“Today’s corporations, government departments, news media, and, perhaps most dangerously, politicians, speak to each other and to us in cliched, impenetrable, lifeless sludge.”

Much of the so-called communication emanating from governments, corporations and increasingly the broader community, to the extent it can be comprehended at all, does not reflect reality.

Anyway, I’m pleased to report that Ms Pulford has responded to my letter, for which I’m grateful.

On the other hand, I’m disappointed, but not surprised, that her letter suffers from the same “decay of public language” highlighted by Watson, along with certain omissions.

Firstly, she did not respond to my suggestions:

  • Agriculture Victoria amend its website by noting that cruelty is permitted when it involves animals bred for food and other purposes.
  • Alternatively, simply remove the exemptions.

Secondly, she stated that the Prevention of Cruelty to Animals Act “applies equally to all species and use of animal”, when the exemptions dictate otherwise.

Thirdly, she told me what I had already stated in my letter, which is that standards for the treatment of animals are specified in codes of practice for the “welfare” of animals.

Something that’s a little frightening, which highlights some of the horror the poor animals experience, is the fact that she notes (with my underlines) the codes of practice have been developed “to ensure that the appropriate levels of animal welfare are detailed in each code for the particular species or use”.

So for some animals, it seems it is “appropriate” that we inflict pain and suffering.

Imagine you are an animal for whom such an approach has been decreed by those in power. Those with the ability and desire to abuse you are fully within their rights to do so.

She mentioned that the livestock codes of practice are being reviewed at the national level, and are being replaced with Australian Animal Welfare Standards and Guidelines. I had referred to an example of those arrangements in my letter, noting that they allow (in respect of cattle at certain ages or under particular circumstances) castration, dehorning, disbudding (prior to horns growing) and hot iron branding, all without anaesthetic.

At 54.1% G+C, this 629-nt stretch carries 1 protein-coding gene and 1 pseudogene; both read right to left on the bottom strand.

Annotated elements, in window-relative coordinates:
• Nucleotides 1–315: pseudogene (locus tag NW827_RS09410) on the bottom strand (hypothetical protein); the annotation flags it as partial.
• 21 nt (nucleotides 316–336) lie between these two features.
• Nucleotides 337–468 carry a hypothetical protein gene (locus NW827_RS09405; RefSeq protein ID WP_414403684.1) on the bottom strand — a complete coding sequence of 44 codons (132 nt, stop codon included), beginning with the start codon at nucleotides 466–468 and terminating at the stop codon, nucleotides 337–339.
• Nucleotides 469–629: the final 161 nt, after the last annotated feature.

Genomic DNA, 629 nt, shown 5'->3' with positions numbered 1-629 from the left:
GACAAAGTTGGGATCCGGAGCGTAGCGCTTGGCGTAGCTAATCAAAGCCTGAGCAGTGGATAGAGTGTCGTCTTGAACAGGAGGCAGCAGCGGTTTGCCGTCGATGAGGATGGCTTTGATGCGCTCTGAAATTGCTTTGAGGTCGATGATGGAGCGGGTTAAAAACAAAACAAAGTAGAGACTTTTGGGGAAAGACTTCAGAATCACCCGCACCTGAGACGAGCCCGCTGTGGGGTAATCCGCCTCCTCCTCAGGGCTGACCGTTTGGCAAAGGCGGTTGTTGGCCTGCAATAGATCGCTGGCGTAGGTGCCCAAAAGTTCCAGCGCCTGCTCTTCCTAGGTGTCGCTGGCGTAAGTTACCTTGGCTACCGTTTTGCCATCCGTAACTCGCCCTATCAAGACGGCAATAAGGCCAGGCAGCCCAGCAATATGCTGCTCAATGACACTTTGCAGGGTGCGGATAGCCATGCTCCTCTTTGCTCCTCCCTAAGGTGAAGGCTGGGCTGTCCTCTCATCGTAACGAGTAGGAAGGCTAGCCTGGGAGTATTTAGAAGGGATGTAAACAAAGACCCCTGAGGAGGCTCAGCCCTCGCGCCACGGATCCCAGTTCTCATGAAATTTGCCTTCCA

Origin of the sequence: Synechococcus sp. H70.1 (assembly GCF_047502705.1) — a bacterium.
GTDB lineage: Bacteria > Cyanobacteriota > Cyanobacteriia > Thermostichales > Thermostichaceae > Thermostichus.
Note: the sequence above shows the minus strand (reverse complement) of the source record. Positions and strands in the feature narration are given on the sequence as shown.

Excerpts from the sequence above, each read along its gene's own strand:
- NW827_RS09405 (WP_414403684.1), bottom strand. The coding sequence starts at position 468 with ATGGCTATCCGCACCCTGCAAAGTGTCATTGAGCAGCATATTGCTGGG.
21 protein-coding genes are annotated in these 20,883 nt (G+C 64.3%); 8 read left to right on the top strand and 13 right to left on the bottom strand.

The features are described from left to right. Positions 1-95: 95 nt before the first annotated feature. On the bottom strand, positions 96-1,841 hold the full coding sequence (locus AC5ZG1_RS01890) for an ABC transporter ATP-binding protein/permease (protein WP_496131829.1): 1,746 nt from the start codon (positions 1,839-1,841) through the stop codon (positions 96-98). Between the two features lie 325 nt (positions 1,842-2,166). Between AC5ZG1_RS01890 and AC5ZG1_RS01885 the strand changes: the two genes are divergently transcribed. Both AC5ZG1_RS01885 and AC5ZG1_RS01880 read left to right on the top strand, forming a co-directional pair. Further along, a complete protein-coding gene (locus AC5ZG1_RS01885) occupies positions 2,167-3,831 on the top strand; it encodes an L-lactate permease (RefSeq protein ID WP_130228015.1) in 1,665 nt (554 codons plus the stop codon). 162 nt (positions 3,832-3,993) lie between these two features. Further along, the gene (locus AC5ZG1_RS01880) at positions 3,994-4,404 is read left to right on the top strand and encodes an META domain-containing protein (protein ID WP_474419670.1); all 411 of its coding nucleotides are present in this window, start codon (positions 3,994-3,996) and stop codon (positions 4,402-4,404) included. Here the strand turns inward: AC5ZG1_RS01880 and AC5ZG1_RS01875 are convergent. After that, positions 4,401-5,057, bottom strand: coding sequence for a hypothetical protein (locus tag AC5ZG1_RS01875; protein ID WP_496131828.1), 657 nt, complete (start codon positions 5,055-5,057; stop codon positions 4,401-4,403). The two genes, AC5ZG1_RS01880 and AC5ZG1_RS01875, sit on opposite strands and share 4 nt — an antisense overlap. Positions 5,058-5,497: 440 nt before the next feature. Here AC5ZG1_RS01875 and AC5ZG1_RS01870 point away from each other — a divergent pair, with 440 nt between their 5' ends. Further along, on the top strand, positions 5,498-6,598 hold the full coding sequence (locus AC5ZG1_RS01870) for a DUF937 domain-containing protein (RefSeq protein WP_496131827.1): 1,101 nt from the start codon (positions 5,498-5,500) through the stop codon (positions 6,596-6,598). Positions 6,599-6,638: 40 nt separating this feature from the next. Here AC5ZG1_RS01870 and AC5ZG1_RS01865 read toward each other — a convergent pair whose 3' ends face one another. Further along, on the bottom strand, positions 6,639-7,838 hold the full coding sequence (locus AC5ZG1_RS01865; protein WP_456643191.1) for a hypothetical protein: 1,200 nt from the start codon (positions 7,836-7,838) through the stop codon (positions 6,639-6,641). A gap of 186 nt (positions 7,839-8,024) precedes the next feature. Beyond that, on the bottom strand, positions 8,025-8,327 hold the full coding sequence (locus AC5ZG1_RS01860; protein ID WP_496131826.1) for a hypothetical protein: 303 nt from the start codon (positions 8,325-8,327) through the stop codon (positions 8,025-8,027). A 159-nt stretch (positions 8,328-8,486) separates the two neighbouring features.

Unsurprisingly, the Royal Society for the Prevention of Cruelty to Animals (RSPCA) was mentioned. Ms Pulford said they should only be contacted in relation to matters involving non-commercial or domestic animals, and that the Department of Economic Development, Jobs, Transport and Resources (what a mouthful) should be contacted in relation to livestock issues.

So the government department that is responsible for “economic development and job creation across Victoria” is also responsible for the well being of animals who are regarded as products to be slaughtered and exploited in other ways. What hope do the animals have when there is no one officially responsible for protecting their true interests?

In any event, the RSPCA earns royalties from the livestock sector in exchange for its “paw of approval” product endorsements. Is it just me, or does that also seem an “inappropriate” arrangement to you?

Perhaps the most extraordinary claim in the letter was that “animal welfare is a high priority for the Andrews Labor Government”.

Why do I consider that claim extraordinary?

Well, the Andrews Labor government is one of two in Australia that permit jumps racing for horses.

Untitled design

Also, the Andrews Labor government is one of three in Australia that permit duck shooting on public lands.



As governments, elected representatives, and the public sector in general have established a legal framework that permits and condones the mental and physical abuse of animals, they must acknowledge that such standards exist, and stop pretending that we live in a civilised society.

We are quick to condemn other nations and cultures for what we consider to be heinous acts of cruelty, when we need look no further than our own backyard to see equally reprehensible acts that are enshrined in the laws that govern our way of life.

It’s time to either wake up and change, or stop pretending.

I feel that the march toward the former is gaining momentum, and am hopeful it will soon become the norm.


Paul Mahony (also on Twitter, Scribd, Slideshare, New Matilda, Rabble and Viva la Vegan)


10th July, 2016: Additional comments on the Department of Economic Development, Jobs, Transport and Resources.